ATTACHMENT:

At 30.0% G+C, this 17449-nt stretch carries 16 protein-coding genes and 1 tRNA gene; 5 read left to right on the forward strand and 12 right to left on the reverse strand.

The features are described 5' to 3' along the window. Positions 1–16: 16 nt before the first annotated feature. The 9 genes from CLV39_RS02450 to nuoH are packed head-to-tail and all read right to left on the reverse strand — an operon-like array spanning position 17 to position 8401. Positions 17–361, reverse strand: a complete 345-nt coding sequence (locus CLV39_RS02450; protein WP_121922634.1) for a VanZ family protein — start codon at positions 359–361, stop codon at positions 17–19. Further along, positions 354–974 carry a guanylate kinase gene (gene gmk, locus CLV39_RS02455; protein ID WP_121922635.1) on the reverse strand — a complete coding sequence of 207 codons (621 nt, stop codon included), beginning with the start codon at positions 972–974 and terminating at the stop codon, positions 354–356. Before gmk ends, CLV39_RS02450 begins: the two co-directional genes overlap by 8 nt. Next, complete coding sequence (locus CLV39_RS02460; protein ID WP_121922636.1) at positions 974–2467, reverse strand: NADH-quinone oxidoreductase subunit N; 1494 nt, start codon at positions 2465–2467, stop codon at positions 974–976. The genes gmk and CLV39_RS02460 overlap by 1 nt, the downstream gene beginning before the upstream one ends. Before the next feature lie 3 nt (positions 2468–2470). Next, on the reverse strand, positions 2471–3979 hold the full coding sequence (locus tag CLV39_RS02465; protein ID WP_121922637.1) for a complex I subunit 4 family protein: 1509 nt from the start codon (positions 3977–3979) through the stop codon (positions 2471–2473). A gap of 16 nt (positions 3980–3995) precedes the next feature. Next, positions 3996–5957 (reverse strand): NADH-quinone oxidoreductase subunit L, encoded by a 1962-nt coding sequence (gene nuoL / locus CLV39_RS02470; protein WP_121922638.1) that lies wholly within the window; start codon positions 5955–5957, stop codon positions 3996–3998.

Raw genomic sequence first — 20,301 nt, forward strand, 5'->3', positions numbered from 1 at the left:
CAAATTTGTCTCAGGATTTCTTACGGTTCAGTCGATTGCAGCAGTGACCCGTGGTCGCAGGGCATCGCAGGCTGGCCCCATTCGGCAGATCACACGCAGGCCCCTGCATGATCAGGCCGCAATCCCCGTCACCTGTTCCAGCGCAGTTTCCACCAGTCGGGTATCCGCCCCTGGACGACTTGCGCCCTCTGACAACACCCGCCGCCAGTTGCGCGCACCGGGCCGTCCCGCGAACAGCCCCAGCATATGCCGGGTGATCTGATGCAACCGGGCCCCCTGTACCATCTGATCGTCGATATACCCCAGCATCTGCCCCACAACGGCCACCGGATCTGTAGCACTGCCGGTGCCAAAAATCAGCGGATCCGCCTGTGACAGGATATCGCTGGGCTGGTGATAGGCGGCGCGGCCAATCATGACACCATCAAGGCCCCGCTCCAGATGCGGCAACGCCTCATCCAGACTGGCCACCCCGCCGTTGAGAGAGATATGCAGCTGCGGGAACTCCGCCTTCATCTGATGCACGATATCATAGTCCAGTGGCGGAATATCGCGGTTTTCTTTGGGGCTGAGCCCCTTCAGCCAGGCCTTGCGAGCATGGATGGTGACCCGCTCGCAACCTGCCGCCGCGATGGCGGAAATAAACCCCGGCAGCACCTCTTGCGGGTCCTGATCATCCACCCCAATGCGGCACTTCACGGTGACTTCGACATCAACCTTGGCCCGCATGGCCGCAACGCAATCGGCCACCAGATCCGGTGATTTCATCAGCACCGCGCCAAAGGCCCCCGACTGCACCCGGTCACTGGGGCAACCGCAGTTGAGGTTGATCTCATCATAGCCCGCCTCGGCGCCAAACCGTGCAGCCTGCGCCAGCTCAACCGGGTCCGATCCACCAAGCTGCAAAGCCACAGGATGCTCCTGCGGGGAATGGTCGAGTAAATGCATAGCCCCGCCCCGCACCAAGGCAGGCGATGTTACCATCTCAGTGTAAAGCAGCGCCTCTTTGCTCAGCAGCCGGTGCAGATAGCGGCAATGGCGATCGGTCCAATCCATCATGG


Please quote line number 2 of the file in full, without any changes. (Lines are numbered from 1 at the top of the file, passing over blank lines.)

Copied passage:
The features are described 5' to 3' along the window. Positions 1–16: 16 nt before the first annotated feature. The 9 genes from CLV39_RS02450 to nuoH are packed head-to-tail and all read right to left on the reverse strand — an operon-like array spanning position 17 to position 8401. Positions 17–361, reverse strand: a complete 345-nt coding sequence (locus CLV39_RS02450; protein WP_121922634.1) for a VanZ family protein — start codon at positions 359–361, stop codon at positions 17–19. Further along, positions 354–974 carry a guanylate kinase gene (gene gmk, locus CLV39_RS02455; protein ID WP_121922635.1) on the reverse strand — a complete coding sequence of 207 codons (621 nt, stop codon included), beginning with the start codon at positions 972–974 and terminating at the stop codon, positions 354–356. Before gmk ends, CLV39_RS02450 begins: the two co-directional genes overlap by 8 nt. Next, complete coding sequence (locus CLV39_RS02460; protein ID WP_121922636.1) at positions 974–2467, reverse strand: NADH-quinone oxidoreductase subunit N; 1494 nt, start codon at positions 2465–2467, stop codon at positions 974–976. The genes gmk and CLV39_RS02460 overlap by 1 nt, the downstream gene beginning before the upstream one ends. Before the next feature lie 3 nt (positions 2468–2470). Next, on the reverse strand, positions 2471–3979 hold the full coding sequence (locus tag CLV39_RS02465; protein ID WP_121922637.1) for a complex I subunit 4 family protein: 1509 nt from the start codon (positions 3977–3979) through the stop codon (positions 2471–2473). A gap of 16 nt (positions 3980–3995) precedes the next feature. Next, positions 3996–5957 (reverse strand): NADH-quinone oxidoreductase subunit L, encoded by a 1962-nt coding sequence (gene nuoL / locus CLV39_RS02470; protein WP_121922638.1) that lies wholly within the window; start codon positions 5955–5957, stop codon positions 3996–3998.